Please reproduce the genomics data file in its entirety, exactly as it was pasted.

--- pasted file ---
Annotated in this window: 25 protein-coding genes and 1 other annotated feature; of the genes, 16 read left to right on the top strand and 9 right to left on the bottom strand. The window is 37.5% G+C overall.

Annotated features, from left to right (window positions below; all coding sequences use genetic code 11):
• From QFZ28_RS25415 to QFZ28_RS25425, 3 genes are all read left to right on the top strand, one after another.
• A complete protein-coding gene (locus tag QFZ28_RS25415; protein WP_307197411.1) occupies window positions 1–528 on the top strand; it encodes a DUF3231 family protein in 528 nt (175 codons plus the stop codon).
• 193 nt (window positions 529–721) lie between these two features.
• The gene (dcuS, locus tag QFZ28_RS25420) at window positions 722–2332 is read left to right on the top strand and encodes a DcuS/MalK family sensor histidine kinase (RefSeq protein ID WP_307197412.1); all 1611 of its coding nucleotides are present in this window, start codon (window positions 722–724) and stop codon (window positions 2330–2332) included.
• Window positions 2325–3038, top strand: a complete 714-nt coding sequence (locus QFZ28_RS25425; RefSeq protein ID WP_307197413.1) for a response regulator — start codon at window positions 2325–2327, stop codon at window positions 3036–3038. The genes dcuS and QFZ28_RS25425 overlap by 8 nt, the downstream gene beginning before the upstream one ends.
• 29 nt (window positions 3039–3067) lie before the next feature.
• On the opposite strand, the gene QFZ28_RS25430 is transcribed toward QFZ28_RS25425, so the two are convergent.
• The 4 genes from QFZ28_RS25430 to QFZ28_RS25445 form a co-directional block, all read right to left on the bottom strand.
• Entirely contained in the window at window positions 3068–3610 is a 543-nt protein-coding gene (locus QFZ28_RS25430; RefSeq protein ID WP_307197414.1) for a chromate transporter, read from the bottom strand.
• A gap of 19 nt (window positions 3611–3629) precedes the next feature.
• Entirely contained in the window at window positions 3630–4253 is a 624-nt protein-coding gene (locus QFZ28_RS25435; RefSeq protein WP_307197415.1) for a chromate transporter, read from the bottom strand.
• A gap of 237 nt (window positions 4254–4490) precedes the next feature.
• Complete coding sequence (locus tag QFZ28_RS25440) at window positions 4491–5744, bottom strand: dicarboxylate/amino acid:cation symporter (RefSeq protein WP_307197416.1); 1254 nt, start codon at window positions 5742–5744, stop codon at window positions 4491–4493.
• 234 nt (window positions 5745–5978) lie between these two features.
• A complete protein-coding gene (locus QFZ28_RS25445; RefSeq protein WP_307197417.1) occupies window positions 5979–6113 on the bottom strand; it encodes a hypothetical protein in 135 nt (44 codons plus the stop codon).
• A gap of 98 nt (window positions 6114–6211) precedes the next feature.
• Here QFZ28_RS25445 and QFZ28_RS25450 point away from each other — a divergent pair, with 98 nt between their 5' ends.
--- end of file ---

Annotated in this window: 25 protein-coding genes and 1 other annotated feature; of the genes, 16 read left to right on the top strand and 9 right to left on the bottom strand. The window is 37.5% G+C overall.

Annotated features, from left to right (window positions below; all coding sequences use genetic code 11):
• From QFZ28_RS25415 to QFZ28_RS25425, 3 genes are all read left to right on the top strand, one after another.
• A complete protein-coding gene (locus tag QFZ28_RS25415; protein WP_307197411.1) occupies window positions 1–528 on the top strand; it encodes a DUF3231 family protein in 528 nt (175 codons plus the stop codon).
• 193 nt (window positions 529–721) lie between these two features.
• The gene (dcuS, locus tag QFZ28_RS25420) at window positions 722–2332 is read left to right on the top strand and encodes a DcuS/MalK family sensor histidine kinase (RefSeq protein ID WP_307197412.1); all 1611 of its coding nucleotides are present in this window, start codon (window positions 722–724) and stop codon (window positions 2330–2332) included.
• Window positions 2325–3038, top strand: a complete 714-nt coding sequence (locus QFZ28_RS25425; RefSeq protein ID WP_307197413.1) for a response regulator — start codon at window positions 2325–2327, stop codon at window positions 3036–3038. The genes dcuS and QFZ28_RS25425 overlap by 8 nt, the downstream gene beginning before the upstream one ends.
• 29 nt (window positions 3039–3067) lie before the next feature.
• On the opposite strand, the gene QFZ28_RS25430 is transcribed toward QFZ28_RS25425, so the two are convergent.
• The 4 genes from QFZ28_RS25430 to QFZ28_RS25445 form a co-directional block, all read right to left on the bottom strand.
• Entirely contained in the window at window positions 3068–3610 is a 543-nt protein-coding gene (locus QFZ28_RS25430; RefSeq protein ID WP_307197414.1) for a chromate transporter, read from the bottom strand.
• A gap of 19 nt (window positions 3611–3629) precedes the next feature.
• Entirely contained in the window at window positions 3630–4253 is a 624-nt protein-coding gene (locus QFZ28_RS25435; RefSeq protein WP_307197415.1) for a chromate transporter, read from the bottom strand.
• A gap of 237 nt (window positions 4254–4490) precedes the next feature.
• Complete coding sequence (locus tag QFZ28_RS25440) at window positions 4491–5744, bottom strand: dicarboxylate/amino acid:cation symporter (RefSeq protein WP_307197416.1); 1254 nt, start codon at window positions 5742–5744, stop codon at window positions 4491–4493.
• 234 nt (window positions 5745–5978) lie between these two features.
• A complete protein-coding gene (locus QFZ28_RS25445; RefSeq protein WP_307197417.1) occupies window positions 5979–6113 on the bottom strand; it encodes a hypothetical protein in 135 nt (44 codons plus the stop codon).
• A gap of 98 nt (window positions 6114–6211) precedes the next feature.
• Here QFZ28_RS25445 and QFZ28_RS25450 point away from each other — a divergent pair, with 98 nt between their 5' ends.